There was a man, his name was: Dijisdaah. who was not kind to animals. One day when he was out hunting, he found a Rattle Snake and he decided to torture it. He held its head to the ground and pinned it with his spear. When the snake could not move, the man tormented it. ” we shall fight” he said and he burned it here and there until the snake was dead. He figured that it was great fun. and from then on whenever he found a snake, he would do the same thing.
One day another man from his village was walking in the forest, when he heard a strange sound. It was louder than the wind hissing in the Pine trees. He crept closer to see, and there in the the great clearing were many snakes, all gathered for a War Council. As the man listened in fright he heard them say:” We shall now fight with them, Dijisdaah challenged us so we will go to war in four days. We will go to their village and fight them.”
The man then crept away, and he ran as fast as he could to his village to tell what he had heard and seen. The Chief of the village sent other men to see if the report was true. After they saw the snakes,a report was made of what the snakes were saying, and the men were very frightened, and worried “Ahhh…”they said,”it is true, the snakes are gathering for war.”
The Chief then saw that he had no choice. ” We must fight” he said and ordered the people of the village to get ready for war. He ordered them to cut down mountains of trees and pile them in two rows around the village, then they drove two rows of stakes in the ground also. When the fourth day came, the Chief ordered the people to set the rows of wood on fire. Just as the Chief ordered the fire they heard a great noise. Like a great wind in the trees. It was the noise of the snakes, hissing as they came to the village, ready for war.
Most of the time snakes won’t go near the fire, but these snakes were determined to have their revenge, and straight into the flames they went. Many of them died. Those alive crawled over the dead ones and continued to move forward, until they reached the row of stakes.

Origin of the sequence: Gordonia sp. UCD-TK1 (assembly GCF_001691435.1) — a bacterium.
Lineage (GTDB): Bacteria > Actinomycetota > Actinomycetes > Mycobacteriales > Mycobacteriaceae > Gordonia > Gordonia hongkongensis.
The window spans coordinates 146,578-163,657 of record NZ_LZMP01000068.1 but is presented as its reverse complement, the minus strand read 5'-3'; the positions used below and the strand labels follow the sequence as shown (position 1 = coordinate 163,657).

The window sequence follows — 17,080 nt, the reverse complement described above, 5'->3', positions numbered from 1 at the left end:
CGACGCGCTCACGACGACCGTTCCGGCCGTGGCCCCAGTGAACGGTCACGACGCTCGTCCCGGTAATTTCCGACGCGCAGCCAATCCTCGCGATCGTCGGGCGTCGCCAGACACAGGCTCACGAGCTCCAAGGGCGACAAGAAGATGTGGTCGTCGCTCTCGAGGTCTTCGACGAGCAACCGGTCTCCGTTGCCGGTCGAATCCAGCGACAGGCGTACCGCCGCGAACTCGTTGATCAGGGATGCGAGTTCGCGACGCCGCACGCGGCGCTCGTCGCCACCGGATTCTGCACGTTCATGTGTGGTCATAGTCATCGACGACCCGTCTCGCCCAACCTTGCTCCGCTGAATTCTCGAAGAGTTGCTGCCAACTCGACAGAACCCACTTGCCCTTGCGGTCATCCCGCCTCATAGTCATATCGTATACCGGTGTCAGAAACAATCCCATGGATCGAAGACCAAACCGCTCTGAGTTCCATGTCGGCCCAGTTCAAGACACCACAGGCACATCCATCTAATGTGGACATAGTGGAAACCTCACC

Once again the Chief ordered the second row of wood fired. The snakes crawled right into the flames, hissing their war songs, the living ones crawled over the dead ones. It was a terrifying sight. Live ones reached the second row of stakes and some of them died on the stakes, but the others carried on.
The people of the village fought as much as they could, but it was no use as the snakes were just too many. More snakes then the fallen leaves on the ground at the coming of the Winter. The village people just could not stop them. Soon the snakes forced their way over the last row of stakes and the people of the village were fighting for their lives.
The first one to get killed was Dijisdaah, the one who had challenged the snakes to a war. It was now clear that the people of the village could not win the war. The Chief shouted to the snakes: “Hear me my friends, we surrender to you, we have done you great wrong, have mercy on us.”
The snakes stopped where they were and there was a great silence. Exhausted Warriors looked at the great army of snakes which stared at them.
The earth moved and cracked in front of the Warriors. A great snake, taller than the tallest pine tree, whose head was larger than a great longhouse, lifted himself out of the hole in the ground.
“Hear me” he said ” I am the Chief of the snakes, we will go and live with you in peace, if you will agree to two things”.
The Chief of the people looked at the Great Snake and nodded his head:” We will agree, Great Chief” he said.
“It is well” said the Chief of the snakes. ” Hear now the two conditions:
First you must always treat my people with respect.
Secondly, as long as the world stands, you will never name another man Dijisdaah.”
And so it was agreed and so it is today.
I work with Muskwa International Foundation Inc. which is an entity that was formed to assist the street children in the Philippines, mostly in Manila and Davao, the two largest cities in the Philippines. You can find out about their projects here Street Children and Natural Disasters.
The stories I tell here I learned from the Elders and Story tellers and I am passing them on with their blessings. These stories can be anything from 4,000 to 5,000 years old.